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English freezing orders have been described by the Court as the 'nuclear weapons' of litigation. Section 25 of the Civil Jurisdiction and Judgments Act 1982 gives the English Court the power to grant freezing orders in support of foreign proceedings. This power is not limited to domestic injunctions: the English Court can grant world-wide freezing orders in support of foreign proceedings. Furthermore, in some cases it is possible to obtain such an injunction even where similar orders are not available in the jurisdiction in which the main proceedings are being heard. Furthermore, English injunctions (whether domestic or world-wide), usually include disclosure orders which oblige defendants to disclose their assets to the claimant.
In order to obtain an injunction in support of foreign proceedings, the claimant must show that it is "expedient" for the Court to grant the order. This term is not defined in statute, so the Court is guided by case law (which evolves over time). Key points which claimants should demonstrate are:
- They have a claim in a foreign jurisdiction which has been issued, or which the claimant undertakes to issue within a short period of time.
- The defendant resides in England, or has assets in this jurisdiction.
- A freezing order is not inconsistent with the law of the jurisdiction where the primary claim is proceeding. This consistency is necessary both as a matter of policy and procedure. The claimant must show that there is no policy reason (in the jurisdiction of the main claim) why an injunction should not be granted in England. They must also show that as a matter of procedure, an English freezing order will not lead to procedural disharmony, for example inconsistent judgments in different jurisdictions.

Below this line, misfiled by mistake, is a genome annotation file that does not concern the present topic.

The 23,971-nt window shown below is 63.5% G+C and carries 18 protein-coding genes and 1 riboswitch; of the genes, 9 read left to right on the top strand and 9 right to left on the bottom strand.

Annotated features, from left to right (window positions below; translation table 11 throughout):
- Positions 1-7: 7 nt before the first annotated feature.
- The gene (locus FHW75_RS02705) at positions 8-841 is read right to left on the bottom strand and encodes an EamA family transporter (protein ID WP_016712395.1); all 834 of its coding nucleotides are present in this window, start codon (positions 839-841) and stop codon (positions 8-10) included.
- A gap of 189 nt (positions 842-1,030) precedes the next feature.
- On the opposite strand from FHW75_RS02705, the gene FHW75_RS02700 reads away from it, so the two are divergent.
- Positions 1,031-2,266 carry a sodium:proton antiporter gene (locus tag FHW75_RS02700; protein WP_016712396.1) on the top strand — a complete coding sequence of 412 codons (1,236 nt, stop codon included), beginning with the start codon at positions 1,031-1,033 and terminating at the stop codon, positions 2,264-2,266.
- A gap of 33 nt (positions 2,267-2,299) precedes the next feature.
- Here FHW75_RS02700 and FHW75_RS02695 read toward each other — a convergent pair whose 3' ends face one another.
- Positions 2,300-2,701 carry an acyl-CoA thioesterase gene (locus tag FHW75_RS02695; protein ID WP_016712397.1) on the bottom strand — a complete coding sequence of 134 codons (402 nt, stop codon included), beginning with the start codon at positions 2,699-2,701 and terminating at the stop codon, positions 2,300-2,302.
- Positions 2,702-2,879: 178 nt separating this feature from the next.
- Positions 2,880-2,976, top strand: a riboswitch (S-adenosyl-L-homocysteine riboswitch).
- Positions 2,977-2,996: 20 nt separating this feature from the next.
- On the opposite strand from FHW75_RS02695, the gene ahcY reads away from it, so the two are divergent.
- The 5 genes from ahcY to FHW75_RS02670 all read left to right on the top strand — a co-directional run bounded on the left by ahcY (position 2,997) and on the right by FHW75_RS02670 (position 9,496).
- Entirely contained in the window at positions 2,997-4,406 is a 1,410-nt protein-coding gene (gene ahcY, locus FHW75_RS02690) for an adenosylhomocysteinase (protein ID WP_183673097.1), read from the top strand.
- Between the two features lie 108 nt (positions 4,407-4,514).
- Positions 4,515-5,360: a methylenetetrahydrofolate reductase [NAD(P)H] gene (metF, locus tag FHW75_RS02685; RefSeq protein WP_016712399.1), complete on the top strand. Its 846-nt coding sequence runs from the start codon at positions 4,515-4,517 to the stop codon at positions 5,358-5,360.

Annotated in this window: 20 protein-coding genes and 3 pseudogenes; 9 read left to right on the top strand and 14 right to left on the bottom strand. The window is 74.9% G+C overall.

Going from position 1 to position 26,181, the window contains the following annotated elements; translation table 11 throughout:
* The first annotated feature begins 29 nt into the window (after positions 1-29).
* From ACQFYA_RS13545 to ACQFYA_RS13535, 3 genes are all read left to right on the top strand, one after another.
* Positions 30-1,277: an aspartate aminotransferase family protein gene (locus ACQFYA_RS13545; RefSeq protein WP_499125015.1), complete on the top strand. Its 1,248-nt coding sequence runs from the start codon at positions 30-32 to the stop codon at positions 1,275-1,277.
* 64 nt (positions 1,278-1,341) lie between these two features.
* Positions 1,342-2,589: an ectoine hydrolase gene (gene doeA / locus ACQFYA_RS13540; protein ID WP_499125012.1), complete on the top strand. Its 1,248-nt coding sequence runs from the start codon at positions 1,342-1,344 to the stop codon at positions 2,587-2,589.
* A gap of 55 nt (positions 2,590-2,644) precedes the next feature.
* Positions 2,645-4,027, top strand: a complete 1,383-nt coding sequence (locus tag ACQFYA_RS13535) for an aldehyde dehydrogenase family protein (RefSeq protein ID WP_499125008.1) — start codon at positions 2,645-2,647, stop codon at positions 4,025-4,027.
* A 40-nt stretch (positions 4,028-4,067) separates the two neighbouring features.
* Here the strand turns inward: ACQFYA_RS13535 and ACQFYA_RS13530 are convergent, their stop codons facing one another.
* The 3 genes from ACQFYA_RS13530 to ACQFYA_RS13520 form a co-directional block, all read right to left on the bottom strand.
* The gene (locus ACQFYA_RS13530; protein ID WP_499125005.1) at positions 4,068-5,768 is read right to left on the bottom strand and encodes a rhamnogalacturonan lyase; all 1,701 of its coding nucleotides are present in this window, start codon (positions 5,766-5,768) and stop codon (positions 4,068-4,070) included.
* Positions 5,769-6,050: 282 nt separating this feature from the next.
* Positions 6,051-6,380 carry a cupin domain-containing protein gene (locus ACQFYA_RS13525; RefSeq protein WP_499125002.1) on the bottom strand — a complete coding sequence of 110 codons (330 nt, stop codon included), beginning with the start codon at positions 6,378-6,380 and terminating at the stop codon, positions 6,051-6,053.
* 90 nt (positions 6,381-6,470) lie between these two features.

These and other relevant principles are highly fact specific. It is therefore always necessary to consider carefully the facts of a case and relevant principles of law in the main jurisdiction of the claim.
English freezing orders can provide key advantages in litigation. Provided they are policed properly, they can ensure assets are not dissipated and avoid a pyrrhic victory at the end of proceedings. Furthermore, London is a global financial centre and many defendants own assets in this jurisdiction which are easily frozen, such as real estate or cash in bank accounts. When bringing fraud claims against individuals who operate internationally, it is always worth considering applying for an English freezing order in support of local proceedings.